And I think the three elements of organisational capability: human, organisation and social capital (the product of social leadership / communityship - see above) provide a useful breakdown too (because each of these three elements need to be managed / developed in very different ways).  So in big organisational changes for example, when we're already dealing separately with values, structure, business processes etc, the word 'culture' is often used to refer to social capital.

Quite often we're really talking about alignment between these different elements, and between these and the business strategy or organisational capability.

Whatever it is, understanding precisely what we're talking about is the first step towards being able to change it effectively.


* By the way, I think changing values, beliefs and assumptions is nearly impossible, unless 1.  there's enough impetus behind it - a big idea, BHAG or organisational mojo that helps clarify, articulate and focus thinking about what the change needs to be (and ensures the desired state can be a competitive differentiator).  Or 2.  an awful lot of energy, commitment and time going into it.  Or 3.  It is allowed to emerge from the organisation, rather than being sold from the top down.


Wednesday 12 November 2008

HR consultants as bad as spam!


BT share price   I've just been thumbing through today's People Management, and spotted a piece by Alex Wilson (Group HR Director at BT*), 'How I got where I am today'.

Wilson notes:

"I get fed up with consultants constantly beating at my door suggesting they have the solution to all my ills. They think they can transform my life and the company but I get so many of them it’s just a pain – the equivalent of spam."


I do understand the problem, but spam we ain't.  Companies can learn about 'best practice' from listening to other practitioners, and sharing knowledge between themselves.  They're more likely to get 'next practice' (Rosabeth Moss Kanter's phrase) from those who are looking for, and learning from, opportunities to transform a variety of organisations (innovation generally coming from a mix of different experiences and perspectives), ie consultants.

Companies that ignore this opportunity are going to suffer as a result.


*   BT shares at lowest level since flotation (one cheap shot for another).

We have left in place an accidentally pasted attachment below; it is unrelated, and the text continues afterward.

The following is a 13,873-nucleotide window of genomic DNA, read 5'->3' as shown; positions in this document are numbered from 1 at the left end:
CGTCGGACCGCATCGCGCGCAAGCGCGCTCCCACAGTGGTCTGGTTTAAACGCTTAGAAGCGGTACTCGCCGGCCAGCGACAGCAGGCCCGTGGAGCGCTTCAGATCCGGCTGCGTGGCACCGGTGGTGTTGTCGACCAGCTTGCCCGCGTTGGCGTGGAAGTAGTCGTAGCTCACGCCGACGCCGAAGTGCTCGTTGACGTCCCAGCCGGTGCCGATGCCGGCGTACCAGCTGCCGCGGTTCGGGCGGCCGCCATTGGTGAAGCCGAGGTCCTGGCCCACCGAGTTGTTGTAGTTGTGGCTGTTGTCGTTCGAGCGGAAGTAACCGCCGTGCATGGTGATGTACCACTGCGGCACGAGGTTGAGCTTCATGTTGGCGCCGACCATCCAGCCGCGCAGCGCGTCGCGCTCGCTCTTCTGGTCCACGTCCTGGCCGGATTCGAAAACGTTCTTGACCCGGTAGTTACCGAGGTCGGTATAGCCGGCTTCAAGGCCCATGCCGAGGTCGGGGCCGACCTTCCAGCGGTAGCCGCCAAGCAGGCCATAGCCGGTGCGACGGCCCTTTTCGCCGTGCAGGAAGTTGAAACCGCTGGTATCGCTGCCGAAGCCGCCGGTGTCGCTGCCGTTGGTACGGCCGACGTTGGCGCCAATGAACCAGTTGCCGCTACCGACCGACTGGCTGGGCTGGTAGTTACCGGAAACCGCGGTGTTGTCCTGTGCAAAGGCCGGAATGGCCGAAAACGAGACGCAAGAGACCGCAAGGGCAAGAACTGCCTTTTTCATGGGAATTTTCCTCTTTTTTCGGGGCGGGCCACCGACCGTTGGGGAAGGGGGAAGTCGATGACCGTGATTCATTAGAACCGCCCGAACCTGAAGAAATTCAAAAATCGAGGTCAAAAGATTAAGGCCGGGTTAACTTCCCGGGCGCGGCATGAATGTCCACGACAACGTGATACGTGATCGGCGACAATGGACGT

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Tuesday 11 November 2008

Leadership Code


Ulrich leadership code   Ulrich's new book deals with the basic aspects of leaderships, or common rules, that he suggests can be effectively used by all leaders, regardless of their context or organisation.

It's a rather strange area for Ulrich to focus on, as he has already said that it is the piece above the leadership code, the leadership brand, that differentiate one firm from another (and therefore provide a basis for competitive advantage).  But then, the basics are clearly important too.

The code consists of four parts, mapped out by two dimensions: time (near and long-term) and focus (individual and business), providing a model which will ring a bell for most HR practitioners), plus a further area: personal proficiency, at the centre.

These provide five rules for leadership:

  • Strategist: shape the future
  • Executor: make things happen
  • Talent manager: Engage today's talent
  • Human capital developer: build the next generation
  • Personal proficiency: invest in yourself.


Ulrich emphasises that this model provides a comprehensive structure and guidance for developing leadership capability, and that this is an improvement on a traditional shopping list of leadership attributes.  But I'm still going to suggest an update to his model.

Firstly, I'd like to add another area of focus on the horizontal axis of the model which is the social aspect of an organisation, and responds to the points made by Henry Mintzberg, Gareth Jones and Rob Cross, and which I've discussed on my social business blog.  This would extend the horizontal axis to include individual, social and business perspectives.